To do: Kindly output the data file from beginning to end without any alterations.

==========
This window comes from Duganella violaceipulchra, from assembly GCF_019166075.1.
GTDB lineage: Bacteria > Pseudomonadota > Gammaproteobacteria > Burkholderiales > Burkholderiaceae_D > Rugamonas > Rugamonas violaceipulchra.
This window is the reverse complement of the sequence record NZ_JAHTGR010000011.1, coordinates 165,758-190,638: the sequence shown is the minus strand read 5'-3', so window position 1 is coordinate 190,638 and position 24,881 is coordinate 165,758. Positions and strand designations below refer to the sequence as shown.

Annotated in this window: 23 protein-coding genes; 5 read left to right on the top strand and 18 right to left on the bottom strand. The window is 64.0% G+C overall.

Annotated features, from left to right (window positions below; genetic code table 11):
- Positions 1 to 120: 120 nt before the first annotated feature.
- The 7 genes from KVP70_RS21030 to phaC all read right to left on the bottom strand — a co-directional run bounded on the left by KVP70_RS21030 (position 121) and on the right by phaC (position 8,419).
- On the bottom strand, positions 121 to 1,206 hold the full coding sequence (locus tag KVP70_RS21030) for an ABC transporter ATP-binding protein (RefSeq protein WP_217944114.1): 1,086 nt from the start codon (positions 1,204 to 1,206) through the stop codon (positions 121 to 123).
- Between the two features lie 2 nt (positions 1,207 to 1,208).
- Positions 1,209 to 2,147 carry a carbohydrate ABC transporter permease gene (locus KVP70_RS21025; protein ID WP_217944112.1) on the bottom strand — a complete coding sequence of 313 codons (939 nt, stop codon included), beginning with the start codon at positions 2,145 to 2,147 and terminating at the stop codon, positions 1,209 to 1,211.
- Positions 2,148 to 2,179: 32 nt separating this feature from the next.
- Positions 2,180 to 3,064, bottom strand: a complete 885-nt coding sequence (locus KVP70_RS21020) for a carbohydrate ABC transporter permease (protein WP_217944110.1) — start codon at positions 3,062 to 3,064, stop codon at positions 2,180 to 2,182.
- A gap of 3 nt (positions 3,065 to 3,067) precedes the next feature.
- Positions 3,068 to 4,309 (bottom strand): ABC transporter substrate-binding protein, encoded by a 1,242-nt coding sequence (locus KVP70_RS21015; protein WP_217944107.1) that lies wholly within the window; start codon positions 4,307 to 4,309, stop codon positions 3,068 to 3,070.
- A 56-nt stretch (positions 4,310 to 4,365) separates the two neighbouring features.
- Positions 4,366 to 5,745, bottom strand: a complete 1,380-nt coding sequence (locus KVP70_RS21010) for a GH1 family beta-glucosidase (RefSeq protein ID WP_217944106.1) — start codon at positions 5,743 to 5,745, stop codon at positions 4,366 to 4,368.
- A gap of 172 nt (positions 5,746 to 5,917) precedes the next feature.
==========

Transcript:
This window comes from Duganella violaceipulchra, from assembly GCF_019166075.1.
GTDB lineage: Bacteria > Pseudomonadota > Gammaproteobacteria > Burkholderiales > Burkholderiaceae_D > Rugamonas > Rugamonas violaceipulchra.
This window is the reverse complement of the sequence record NZ_JAHTGR010000011.1, coordinates 165,758-190,638: the sequence shown is the minus strand read 5'-3', so window position 1 is coordinate 190,638 and position 24,881 is coordinate 165,758. Positions and strand designations below refer to the sequence as shown.

Annotated in this window: 23 protein-coding genes; 5 read left to right on the top strand and 18 right to left on the bottom strand. The window is 64.0% G+C overall.

Annotated features, from left to right (window positions below; genetic code table 11):
- Positions 1 to 120: 120 nt before the first annotated feature.
- The 7 genes from KVP70_RS21030 to phaC all read right to left on the bottom strand — a co-directional run bounded on the left by KVP70_RS21030 (position 121) and on the right by phaC (position 8,419).
- On the bottom strand, positions 121 to 1,206 hold the full coding sequence (locus tag KVP70_RS21030) for an ABC transporter ATP-binding protein (RefSeq protein WP_217944114.1): 1,086 nt from the start codon (positions 1,204 to 1,206) through the stop codon (positions 121 to 123).
- Between the two features lie 2 nt (positions 1,207 to 1,208).
- Positions 1,209 to 2,147 carry a carbohydrate ABC transporter permease gene (locus KVP70_RS21025; protein ID WP_217944112.1) on the bottom strand — a complete coding sequence of 313 codons (939 nt, stop codon included), beginning with the start codon at positions 2,145 to 2,147 and terminating at the stop codon, positions 1,209 to 1,211.
- Positions 2,148 to 2,179: 32 nt separating this feature from the next.
- Positions 2,180 to 3,064, bottom strand: a complete 885-nt coding sequence (locus KVP70_RS21020) for a carbohydrate ABC transporter permease (protein WP_217944110.1) — start codon at positions 3,062 to 3,064, stop codon at positions 2,180 to 2,182.
- A gap of 3 nt (positions 3,065 to 3,067) precedes the next feature.
- Positions 3,068 to 4,309 (bottom strand): ABC transporter substrate-binding protein, encoded by a 1,242-nt coding sequence (locus KVP70_RS21015; protein WP_217944107.1) that lies wholly within the window; start codon positions 4,307 to 4,309, stop codon positions 3,068 to 3,070.
- A 56-nt stretch (positions 4,310 to 4,365) separates the two neighbouring features.
- Positions 4,366 to 5,745, bottom strand: a complete 1,380-nt coding sequence (locus KVP70_RS21010) for a GH1 family beta-glucosidase (RefSeq protein ID WP_217944106.1) — start codon at positions 5,743 to 5,745, stop codon at positions 4,366 to 4,368.
- A gap of 172 nt (positions 5,746 to 5,917) precedes the next feature.